"We're still Freedom Fighters," said Longshot quietly, making Wang jump. "It's a part of us. That won't change."

Pipsqueak chuckled. "Maybe."

"Wait…does that mean the Fire Lord's a Freedom Fighter?" asked The Duke from his perch, sounding cautiously hopeful.

Smellerbee laughed. "Yeah, I guess when you put it that way, he-"

"That's different," said Jet, the words clipped. The others turned to look at him, five brows wrinkling in concern, which only ruffled him further. He pulled a stalk of grass out of his belt and tucked it into the corner of his mouth, then jammed his hands into his pockets, his shoulders hunched up toward his ears. "Look, there's some shit I have to take care of."

Smellerbee pursed her lips in disapproval. "Jet, come on, we're just-"

"You guys have fun catching up," said Jet, turning away from them. "I'll find you later."

He elbowed through a crowd of Earthbenders, not especially caring about any direction but "away." No one called after him, though he imagined he could feel their stares on the back of his head.

Fucking Pipsqueak. Jet remembered listening to that deep, rumbling voice on his last night at home. Pipsqueak had explained, at length, how the Freedom Fighters had no choice; how the flooded town would only bring more Fire Nation, more soldiers, more misery for everyone; how they couldn't afford to let things get any worse; how Jet had gone too far one time too many. "He's gonna get himself killed," Pipsqueak had said. "It's just a matter of when, and how many of us he takes with him."

Jet had always assumed he'd be able to talk his way back into his old friends' good graces; that the village he'd built would welcome him home again, after everything he'd done in Ba Sing Se. But really, who was he kidding? From what The Duke had told him, Pipsqueak had been completely, infuriatingly prescient. The Fire Nation had come. The Freedom Fighters had scattered. All he had to look forward to were more awkward reunions in strange places, where the others would pretend they hadn't thrown him out, and Jet would let them get away with it. Not even he could deny that they'd had every right to.

Jet slouched toward one of the covered walkway that ran alongside the courtyard, carefully staying out sight of anyone who might recognize him until he'd ducked into the shadows beneath the long, tiled roof.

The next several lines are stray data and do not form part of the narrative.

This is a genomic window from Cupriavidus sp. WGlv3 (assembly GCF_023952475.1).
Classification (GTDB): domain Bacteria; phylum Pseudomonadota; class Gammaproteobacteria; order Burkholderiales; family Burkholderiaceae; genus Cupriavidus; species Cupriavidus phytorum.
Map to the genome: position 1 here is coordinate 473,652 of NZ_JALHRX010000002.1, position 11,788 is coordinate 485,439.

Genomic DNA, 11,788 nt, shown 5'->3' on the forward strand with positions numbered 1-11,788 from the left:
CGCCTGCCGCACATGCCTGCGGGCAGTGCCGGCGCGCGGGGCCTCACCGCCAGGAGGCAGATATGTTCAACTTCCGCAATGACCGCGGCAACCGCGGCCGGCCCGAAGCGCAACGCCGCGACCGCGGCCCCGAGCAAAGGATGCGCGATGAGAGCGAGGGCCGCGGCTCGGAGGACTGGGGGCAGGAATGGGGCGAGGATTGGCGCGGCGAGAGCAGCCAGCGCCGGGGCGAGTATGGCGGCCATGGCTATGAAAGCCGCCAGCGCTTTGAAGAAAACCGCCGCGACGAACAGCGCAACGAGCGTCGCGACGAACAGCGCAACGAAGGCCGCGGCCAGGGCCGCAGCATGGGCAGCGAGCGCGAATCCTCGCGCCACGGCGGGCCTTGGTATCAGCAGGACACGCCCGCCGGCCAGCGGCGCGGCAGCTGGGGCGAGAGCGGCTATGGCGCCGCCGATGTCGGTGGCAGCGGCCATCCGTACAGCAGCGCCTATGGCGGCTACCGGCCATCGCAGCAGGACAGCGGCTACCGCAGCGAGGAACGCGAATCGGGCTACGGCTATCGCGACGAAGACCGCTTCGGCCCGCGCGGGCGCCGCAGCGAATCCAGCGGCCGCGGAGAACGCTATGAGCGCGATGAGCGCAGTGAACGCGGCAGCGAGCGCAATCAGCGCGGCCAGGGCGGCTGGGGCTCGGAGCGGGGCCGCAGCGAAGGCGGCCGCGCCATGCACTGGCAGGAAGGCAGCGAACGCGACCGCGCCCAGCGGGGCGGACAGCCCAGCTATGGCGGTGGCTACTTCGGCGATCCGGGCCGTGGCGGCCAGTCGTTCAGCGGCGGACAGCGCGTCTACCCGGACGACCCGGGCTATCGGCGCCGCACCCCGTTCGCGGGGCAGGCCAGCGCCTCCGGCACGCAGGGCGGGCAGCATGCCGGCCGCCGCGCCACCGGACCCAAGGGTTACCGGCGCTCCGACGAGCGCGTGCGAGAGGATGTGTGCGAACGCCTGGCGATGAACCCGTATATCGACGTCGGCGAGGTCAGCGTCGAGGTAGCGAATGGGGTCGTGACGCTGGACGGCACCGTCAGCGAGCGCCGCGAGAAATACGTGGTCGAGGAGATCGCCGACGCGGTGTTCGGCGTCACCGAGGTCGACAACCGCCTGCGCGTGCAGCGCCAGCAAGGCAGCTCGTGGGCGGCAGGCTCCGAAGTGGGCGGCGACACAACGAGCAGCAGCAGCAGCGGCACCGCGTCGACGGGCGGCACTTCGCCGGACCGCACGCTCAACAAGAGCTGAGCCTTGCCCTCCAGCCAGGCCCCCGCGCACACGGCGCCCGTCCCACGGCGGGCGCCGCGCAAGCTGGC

They'd given him a room of his own, but he didn't remember where it was in the labyrinthine palace complex, and didn't particularly want to go there besides. He'd spent the night alone, sitting crosslegged on an enormous silk-draped bed and watching the moonbeams travel across the floor. Zuko had finished overseeing the imprisonment of his sister and father, and then been whisked away to an emergency audience with his advisors which had lasted until dawn.

Two hours before the coronation, Zuko had turned up at Jet's door with a platter of dumplings, a pot of tea and a basket of the necessary porcelain balanced in his arms. They'd shared a brief but private breakfast, during which Zuko had rehearsed his speech several times and demanded Jet give him an honest opinion. ("They'll love it," Jet had said, although he'd felt strangely irritated when the crowd had proved him right later on.)

And now Zuko was Fire Lord, apparently. Jet caught glimpses between the columns of him waving to the crowd, looking serene and somehow regal in his outsized brocade as he stood with Aang at his side.

Jet still wasn't entirely clear on which parts of the palace he was allowed to wander through, but he assumed some guard would kick him out of anywhere he wasn't welcome. He slipped into one of the interior corridors, empty except for a single imperial Firebender who looked annoyed at having to miss the ceremony outside.

All at once, he felt impossibly out of place beneath the vaulted ceiling. At least at the Earth King's palace he's been among his own people, with a job to do and trusted allies all around him. Here, Jet was nothing but a shabby, unwashed trespasser who'd served his purpose and overstayed his welcome.

"You look lost."

Jet stopped, then backed up several steps to the dimly-lit doorway he'd just passed by. As his eyes adjusted, he saw towering shelves of scroll cases that disappeared into the gloom above, illuminated by a small, glass lamp on one of the reading tables. There sat Mai, a teapot beside her and a jade cup held to her lips.

Though not precisely unhappy to see her, Jet wasn't interested in company just then. He scowled a bit and squared his shoulders. "Shouldn't you be off getting trashed with Ty Lee somewhere?"

"She's busy," said Mai. She took a delicate sip from her cup. "Probably trying to win over the Kyoshi Warriors again."

Jet snorted. "Didn't you guys put them in prison?"

"We did."

"Seems like kind of a lost cause, then."

Mai shrugged with graceful nonchalance. "She likes their auras."


"And she can teach them chi-blocking."

"True." Jet took a step inside the room, peering up at the stacks of gilt cases. "Surprised she never taught you, actually."

Another shrug. "Not my style." She gestured to the seat beside her — mahogany, with delicate serpentine dragons carved into the back. "Come on, you're making me nervous." She set a second cup in front of him as he settled, and lifted the kettle to pour.

"No thanks," said Jet, covering the cup with his hand. "Not really in the mood for tea."

"Neither am I," said Mai. Something in her tone made him relent, and she poured him a measure of amber liquid. It wasn't until he raised it to his lips that he caught the sharp scent of alcohol.

He laughed and downed it in one gulp, wincing as it burned his throat. "Fuck," he said, his voice somewhat constricted. "That shit's not messing around."